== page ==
Rationale for Employment as HIV Prevention

    In a recent Chicago-based social network intervention for Black YMSM and YTW aged 18 to 35 years, roughly 45% of participants from the respondent-driven sample reported being unemployed [35]. Across Adolescent Medical Trials Network for HIV/AIDS Interventions (ATN) sites in 17 US cities, 64.6% of adolescents and young adults reported being unemployed, despite 67.8% having completed high school and being a mean working age of 20.4 years [36]. Thus, many youths vulnerable to HIV may benefit from a tailored intervention that specifically addresses job preparedness and workforce engagement [18,22,37]. Additionally, employment interventions may also need to specifically address the experiences of overt and implicit discrimination and mistreatment that sexual and gender minority youth report while job seeking and within the workplace [38-40].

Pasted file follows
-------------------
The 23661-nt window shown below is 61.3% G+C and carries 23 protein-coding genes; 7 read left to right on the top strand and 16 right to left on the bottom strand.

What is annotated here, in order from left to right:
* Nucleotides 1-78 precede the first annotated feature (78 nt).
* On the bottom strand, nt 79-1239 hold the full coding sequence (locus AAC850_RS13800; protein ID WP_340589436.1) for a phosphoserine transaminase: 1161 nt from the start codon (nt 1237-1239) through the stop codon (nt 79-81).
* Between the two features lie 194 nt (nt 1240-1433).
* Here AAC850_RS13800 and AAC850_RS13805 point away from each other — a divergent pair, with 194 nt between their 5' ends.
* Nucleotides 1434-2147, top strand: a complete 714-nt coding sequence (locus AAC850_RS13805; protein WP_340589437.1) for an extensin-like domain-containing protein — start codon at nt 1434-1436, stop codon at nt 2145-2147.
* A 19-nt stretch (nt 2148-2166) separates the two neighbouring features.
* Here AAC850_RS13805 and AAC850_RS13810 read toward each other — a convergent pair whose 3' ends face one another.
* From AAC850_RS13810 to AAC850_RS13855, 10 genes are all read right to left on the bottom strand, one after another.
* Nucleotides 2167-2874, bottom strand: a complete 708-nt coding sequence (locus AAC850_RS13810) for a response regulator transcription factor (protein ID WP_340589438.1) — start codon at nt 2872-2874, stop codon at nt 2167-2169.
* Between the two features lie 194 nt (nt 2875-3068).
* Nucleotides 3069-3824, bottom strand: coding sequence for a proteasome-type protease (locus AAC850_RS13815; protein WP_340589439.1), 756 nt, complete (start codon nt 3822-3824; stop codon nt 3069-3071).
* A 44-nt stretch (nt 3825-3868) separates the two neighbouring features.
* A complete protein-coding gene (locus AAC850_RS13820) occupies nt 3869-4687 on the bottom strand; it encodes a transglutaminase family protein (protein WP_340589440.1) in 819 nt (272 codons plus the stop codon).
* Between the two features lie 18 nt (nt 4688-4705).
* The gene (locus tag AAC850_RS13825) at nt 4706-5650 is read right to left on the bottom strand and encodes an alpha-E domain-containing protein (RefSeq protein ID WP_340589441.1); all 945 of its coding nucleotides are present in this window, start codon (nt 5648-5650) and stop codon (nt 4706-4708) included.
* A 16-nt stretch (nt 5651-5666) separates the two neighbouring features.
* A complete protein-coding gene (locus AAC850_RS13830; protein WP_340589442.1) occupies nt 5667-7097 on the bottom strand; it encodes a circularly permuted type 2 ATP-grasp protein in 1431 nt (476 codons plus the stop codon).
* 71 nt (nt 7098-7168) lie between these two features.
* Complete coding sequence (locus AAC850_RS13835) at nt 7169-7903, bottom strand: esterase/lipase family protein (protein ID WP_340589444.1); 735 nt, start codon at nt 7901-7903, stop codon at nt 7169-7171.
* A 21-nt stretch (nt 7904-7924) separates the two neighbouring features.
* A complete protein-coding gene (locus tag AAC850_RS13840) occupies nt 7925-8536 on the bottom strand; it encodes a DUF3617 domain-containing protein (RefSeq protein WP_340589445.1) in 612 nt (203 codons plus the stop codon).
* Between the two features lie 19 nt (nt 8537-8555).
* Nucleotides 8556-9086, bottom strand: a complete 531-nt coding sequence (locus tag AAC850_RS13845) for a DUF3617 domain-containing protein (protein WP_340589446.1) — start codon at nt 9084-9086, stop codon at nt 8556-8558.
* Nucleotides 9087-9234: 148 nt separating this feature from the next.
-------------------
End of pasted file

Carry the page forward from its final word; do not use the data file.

The objective of the Work2Prevent (W2P) study is to adapt and pilot test Increased Individual Income and Independence (iFOUR), an effective, theoretically-driven employment program for HIV-positive adults [41-44], to the needs of vulnerable YMSM, YTW, and GNC youth of color aged 16 to 24 years. For a full rationale of the overall W2P study, please refer to the W2P phase 2 paper [45].

    Theoretical Framework